CLAUS: Living on the streets is so tough, that no one would go for it conscientiously. Even if some people say so, I believe it’s one last expression of pride: if you say that you chose this situation, it sounds as if you still have a control over your life. But I think that they just can’t do otherwise. When people tell me that they can’t understand why the homeless just don’t make the effort to find a job and move on, I answer them asking why – if themselves, they’d like to have more money – they just don’t make the effort to run as fast as Usain Bolt, who is obviously very rich. We all have our limitations and deserve equal recognition as human beings, regardless of what we are able to do and what not.

ME: What do you think about the rise of poverty happening in the world today, and with that the rise in homelessness?

CLAUS: I sincerely believe that money is the worst invention of mankind. Its main purpose is to enable some to have much more than they need, inevitably taking it away from others, who consequently have less than they need. And it gets worse and worse. If money didn’t exist, no one would pile up tons and tons of potatoes in his garden that he wouldn’t be able to eat, leaving the others starving. And we should not forget that some of the greatest works of art, like the incredible cave-paintings in Lascaux and elsewhere, prove us that homo sapiens were able to achieve extraordinary tasks before money existed.

ME: Do you think this material digital age has created a greater divide between those who have and those have not? And do you think that those having a hard time making money are those who are having a difficult time changing as rapidly with modern times?

CLAUS: I personally don’t think that what the digital age offers is a great enrichment. I have much more consideration for a little drawing made by the hand of Man, than for a telephone with a fruit printed on the backside. But what frightens me, is the ability of the industry to impose this change onto us: if you don’t follow, you drown. In India, for example, welfare money is now wired on people’s cell phones. If you don’t own one, you get no money. So, yes, it definitely creates a greater divide.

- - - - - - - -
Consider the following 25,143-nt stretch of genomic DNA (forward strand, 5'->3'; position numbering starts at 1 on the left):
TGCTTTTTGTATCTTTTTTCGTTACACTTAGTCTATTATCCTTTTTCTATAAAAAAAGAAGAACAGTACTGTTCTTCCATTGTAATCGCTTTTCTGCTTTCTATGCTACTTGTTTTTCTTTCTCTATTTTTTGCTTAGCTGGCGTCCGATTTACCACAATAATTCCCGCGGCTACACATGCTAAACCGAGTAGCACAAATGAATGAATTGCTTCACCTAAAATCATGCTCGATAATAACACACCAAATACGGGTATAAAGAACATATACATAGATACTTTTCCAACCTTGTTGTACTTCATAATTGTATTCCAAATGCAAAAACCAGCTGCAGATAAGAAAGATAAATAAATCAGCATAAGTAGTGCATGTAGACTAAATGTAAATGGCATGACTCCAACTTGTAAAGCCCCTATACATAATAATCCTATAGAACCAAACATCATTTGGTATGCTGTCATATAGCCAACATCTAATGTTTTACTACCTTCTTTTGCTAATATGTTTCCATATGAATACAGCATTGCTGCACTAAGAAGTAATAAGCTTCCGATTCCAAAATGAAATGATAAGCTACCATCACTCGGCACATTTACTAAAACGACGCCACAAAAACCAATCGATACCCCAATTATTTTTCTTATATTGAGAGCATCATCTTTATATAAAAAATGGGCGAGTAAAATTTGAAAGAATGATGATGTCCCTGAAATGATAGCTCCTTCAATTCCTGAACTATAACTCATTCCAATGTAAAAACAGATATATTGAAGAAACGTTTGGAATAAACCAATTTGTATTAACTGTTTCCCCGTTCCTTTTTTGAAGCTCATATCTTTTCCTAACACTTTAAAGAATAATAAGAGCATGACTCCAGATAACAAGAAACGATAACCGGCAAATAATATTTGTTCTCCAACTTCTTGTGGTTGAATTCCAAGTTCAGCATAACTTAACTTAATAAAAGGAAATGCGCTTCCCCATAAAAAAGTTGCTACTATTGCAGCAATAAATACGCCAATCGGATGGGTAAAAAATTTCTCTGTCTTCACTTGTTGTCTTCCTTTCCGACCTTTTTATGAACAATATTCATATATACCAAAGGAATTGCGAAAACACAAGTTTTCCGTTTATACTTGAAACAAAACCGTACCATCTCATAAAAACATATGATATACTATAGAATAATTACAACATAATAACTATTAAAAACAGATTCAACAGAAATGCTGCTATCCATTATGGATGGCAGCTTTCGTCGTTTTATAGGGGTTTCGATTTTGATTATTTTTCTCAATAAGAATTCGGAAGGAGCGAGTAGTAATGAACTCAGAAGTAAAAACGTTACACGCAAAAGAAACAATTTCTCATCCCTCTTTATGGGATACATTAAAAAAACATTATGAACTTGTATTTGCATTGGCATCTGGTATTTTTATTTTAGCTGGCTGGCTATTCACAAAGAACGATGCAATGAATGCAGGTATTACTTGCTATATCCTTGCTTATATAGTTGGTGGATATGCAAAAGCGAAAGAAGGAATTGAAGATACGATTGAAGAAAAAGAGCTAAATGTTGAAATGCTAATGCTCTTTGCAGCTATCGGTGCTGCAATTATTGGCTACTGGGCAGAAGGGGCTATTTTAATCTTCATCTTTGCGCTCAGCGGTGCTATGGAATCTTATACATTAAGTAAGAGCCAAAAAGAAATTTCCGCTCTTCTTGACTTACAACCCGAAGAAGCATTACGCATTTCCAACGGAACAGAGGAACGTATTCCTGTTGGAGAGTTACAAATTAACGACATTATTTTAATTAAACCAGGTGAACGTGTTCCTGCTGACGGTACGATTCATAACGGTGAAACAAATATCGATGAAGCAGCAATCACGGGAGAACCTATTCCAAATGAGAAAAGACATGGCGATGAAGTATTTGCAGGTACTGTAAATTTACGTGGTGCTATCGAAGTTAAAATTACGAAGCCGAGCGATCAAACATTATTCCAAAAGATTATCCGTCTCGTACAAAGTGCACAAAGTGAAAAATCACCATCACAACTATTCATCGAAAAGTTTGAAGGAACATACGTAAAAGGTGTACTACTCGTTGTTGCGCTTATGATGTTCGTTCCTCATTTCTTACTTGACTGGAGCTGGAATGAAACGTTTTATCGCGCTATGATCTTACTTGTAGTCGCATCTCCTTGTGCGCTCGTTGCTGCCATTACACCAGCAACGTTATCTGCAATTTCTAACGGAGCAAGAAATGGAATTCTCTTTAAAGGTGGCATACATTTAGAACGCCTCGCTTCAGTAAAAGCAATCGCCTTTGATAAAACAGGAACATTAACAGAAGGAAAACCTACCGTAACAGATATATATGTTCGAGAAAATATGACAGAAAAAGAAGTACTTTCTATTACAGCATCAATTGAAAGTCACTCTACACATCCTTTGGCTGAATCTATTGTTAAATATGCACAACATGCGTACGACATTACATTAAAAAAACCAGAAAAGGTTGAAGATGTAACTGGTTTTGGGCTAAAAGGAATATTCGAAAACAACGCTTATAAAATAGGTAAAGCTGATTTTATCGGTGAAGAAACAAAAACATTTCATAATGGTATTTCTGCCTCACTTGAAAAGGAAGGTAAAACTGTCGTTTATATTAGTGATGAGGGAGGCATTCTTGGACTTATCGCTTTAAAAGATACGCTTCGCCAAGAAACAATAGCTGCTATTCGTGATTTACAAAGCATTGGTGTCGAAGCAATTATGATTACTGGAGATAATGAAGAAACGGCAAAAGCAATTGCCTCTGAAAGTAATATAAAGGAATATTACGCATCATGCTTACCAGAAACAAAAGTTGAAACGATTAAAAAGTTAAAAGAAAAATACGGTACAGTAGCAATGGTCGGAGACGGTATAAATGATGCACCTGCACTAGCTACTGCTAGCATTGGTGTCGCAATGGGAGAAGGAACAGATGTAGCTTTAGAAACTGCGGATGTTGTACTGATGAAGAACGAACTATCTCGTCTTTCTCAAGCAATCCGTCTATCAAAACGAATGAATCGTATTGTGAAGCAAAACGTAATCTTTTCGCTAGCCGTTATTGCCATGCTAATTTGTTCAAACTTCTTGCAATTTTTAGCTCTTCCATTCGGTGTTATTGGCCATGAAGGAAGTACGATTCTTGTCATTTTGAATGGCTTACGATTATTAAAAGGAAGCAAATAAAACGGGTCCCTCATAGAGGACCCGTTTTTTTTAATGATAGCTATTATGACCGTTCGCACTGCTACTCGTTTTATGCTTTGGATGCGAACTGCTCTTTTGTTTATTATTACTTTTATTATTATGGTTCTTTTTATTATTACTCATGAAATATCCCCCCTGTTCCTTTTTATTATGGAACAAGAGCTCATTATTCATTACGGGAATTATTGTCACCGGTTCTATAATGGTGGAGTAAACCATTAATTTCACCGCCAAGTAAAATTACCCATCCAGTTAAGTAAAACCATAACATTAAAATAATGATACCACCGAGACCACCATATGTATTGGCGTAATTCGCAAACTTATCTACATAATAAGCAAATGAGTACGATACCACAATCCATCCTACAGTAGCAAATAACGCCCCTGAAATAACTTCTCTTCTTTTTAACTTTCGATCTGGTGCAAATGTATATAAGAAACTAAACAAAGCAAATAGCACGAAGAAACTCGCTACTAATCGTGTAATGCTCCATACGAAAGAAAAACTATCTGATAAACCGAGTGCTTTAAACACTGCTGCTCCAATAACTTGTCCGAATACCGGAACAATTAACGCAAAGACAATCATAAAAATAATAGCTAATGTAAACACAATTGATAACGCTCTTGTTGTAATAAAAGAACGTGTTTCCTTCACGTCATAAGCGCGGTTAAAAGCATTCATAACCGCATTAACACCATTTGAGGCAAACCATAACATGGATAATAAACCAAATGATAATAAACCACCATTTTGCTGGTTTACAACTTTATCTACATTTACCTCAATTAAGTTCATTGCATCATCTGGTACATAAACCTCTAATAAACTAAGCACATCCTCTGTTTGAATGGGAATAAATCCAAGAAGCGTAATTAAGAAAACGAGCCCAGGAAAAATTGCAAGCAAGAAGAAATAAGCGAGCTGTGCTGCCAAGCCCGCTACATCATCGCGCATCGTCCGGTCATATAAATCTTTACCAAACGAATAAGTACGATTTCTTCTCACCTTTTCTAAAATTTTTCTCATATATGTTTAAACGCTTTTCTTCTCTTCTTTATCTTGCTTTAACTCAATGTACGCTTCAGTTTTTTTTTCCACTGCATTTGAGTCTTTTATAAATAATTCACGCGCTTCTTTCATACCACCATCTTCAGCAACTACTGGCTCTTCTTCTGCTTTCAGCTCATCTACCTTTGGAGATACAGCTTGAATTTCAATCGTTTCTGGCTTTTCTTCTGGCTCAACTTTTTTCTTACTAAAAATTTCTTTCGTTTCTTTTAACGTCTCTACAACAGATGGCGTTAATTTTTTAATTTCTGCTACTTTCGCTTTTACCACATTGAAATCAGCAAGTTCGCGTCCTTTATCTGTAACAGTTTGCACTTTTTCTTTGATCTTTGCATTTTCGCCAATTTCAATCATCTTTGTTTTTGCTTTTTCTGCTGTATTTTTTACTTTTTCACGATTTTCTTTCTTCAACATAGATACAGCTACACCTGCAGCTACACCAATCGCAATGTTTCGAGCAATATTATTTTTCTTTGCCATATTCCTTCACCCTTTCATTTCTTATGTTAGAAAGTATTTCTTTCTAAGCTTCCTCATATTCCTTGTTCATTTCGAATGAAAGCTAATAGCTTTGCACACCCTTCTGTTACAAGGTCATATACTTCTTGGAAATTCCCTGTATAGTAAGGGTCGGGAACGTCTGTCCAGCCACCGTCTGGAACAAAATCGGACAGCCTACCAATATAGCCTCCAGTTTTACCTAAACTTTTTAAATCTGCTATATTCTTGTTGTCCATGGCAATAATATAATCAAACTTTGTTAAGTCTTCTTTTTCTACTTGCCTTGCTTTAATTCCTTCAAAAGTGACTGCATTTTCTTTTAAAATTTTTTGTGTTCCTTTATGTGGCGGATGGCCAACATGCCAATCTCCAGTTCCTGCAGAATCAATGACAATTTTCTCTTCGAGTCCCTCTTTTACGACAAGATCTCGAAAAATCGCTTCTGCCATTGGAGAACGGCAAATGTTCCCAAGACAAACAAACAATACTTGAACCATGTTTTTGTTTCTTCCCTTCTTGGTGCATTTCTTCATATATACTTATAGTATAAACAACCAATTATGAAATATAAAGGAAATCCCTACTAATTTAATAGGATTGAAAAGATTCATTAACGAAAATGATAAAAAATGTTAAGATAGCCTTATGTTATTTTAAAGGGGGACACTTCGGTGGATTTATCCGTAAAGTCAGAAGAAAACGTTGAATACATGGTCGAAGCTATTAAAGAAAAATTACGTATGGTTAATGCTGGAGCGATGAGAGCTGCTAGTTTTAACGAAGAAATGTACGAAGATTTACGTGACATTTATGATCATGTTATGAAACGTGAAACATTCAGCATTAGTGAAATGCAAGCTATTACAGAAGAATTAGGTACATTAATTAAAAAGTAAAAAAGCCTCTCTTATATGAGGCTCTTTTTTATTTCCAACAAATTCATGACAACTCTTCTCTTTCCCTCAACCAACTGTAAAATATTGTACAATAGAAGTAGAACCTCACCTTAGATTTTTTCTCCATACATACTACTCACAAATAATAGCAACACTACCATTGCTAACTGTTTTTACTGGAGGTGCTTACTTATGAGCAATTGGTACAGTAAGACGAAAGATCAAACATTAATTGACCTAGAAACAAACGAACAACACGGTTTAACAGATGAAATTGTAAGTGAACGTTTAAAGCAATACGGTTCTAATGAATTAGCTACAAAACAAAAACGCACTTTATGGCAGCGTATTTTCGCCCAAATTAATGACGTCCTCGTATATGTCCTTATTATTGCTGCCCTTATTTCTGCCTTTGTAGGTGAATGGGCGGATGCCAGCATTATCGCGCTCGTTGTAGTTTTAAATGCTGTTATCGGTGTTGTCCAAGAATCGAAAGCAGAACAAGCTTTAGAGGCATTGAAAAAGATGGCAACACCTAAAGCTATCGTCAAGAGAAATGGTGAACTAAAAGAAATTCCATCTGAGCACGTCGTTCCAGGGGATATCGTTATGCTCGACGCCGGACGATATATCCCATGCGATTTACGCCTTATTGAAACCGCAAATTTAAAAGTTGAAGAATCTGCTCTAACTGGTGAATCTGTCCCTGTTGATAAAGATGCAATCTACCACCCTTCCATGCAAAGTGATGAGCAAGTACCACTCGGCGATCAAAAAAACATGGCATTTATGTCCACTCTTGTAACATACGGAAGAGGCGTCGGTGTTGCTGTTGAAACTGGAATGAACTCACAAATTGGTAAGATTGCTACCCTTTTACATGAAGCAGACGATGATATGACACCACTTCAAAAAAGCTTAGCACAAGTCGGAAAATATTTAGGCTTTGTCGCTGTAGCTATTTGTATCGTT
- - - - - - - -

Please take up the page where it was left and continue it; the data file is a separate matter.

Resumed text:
ME: Will you continue to make documentaries? If so, what will you work on next?

CLAUS: Coming more from the fiction world, I loved making a documentary. In fact, what I loved most, was meeting different people. I certainly want to make another documentary one day, but I’ll have to find the right subject first. In the foreseeable future, I only work on fiction projects.

ME: How did it feel to be an award winner at TIFF? How was the reaction to your film?

CLAUS: Receiving the international critics award was a fantastic surprise. I’m very grateful to the jury members, who told me very nice things about the film in private, after the ceremony. On the other hand, a competition is always like a lottery. You’re lucky, if most of the jury members are responsive to the kind of films you make. It doesn’t mean that the awarded film is “better” than the others.

View trailer here: https://www.youtube.com/watch?v=fpX3veILyy8

Vimeo behind the scenes here:

On_The_Edge_Of_The_World.jpg

Claus_Drexel.jpgClaus Drexel

Interview by Vanessa McMahon


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About Thessaloniki

Mcmahon Vanessa

Vanessa McMahon Covered the 13th and 14th, and 16th edition.
Catherine Esway has covered the 12th edition of Thessaloniki Documentary Festival
Cécile Rittweger covered the  11th Thessaloniki Documentary Festival

Christine Marik's reported from 49th Thessaloniki International Film Festival
Past coverage from the 10th Thessaloniki Documentary Festival by Bruno Chatelin.

Through its tributes, it focuses both on discovering filmmakers with a unique cinematic point of view, and on the internationally recognized for their contribution to documentary.

Contributions from Buno Chatelin

http://tdf.filmfestival.gr/default.aspx?lang=en-US&loc=6&page=760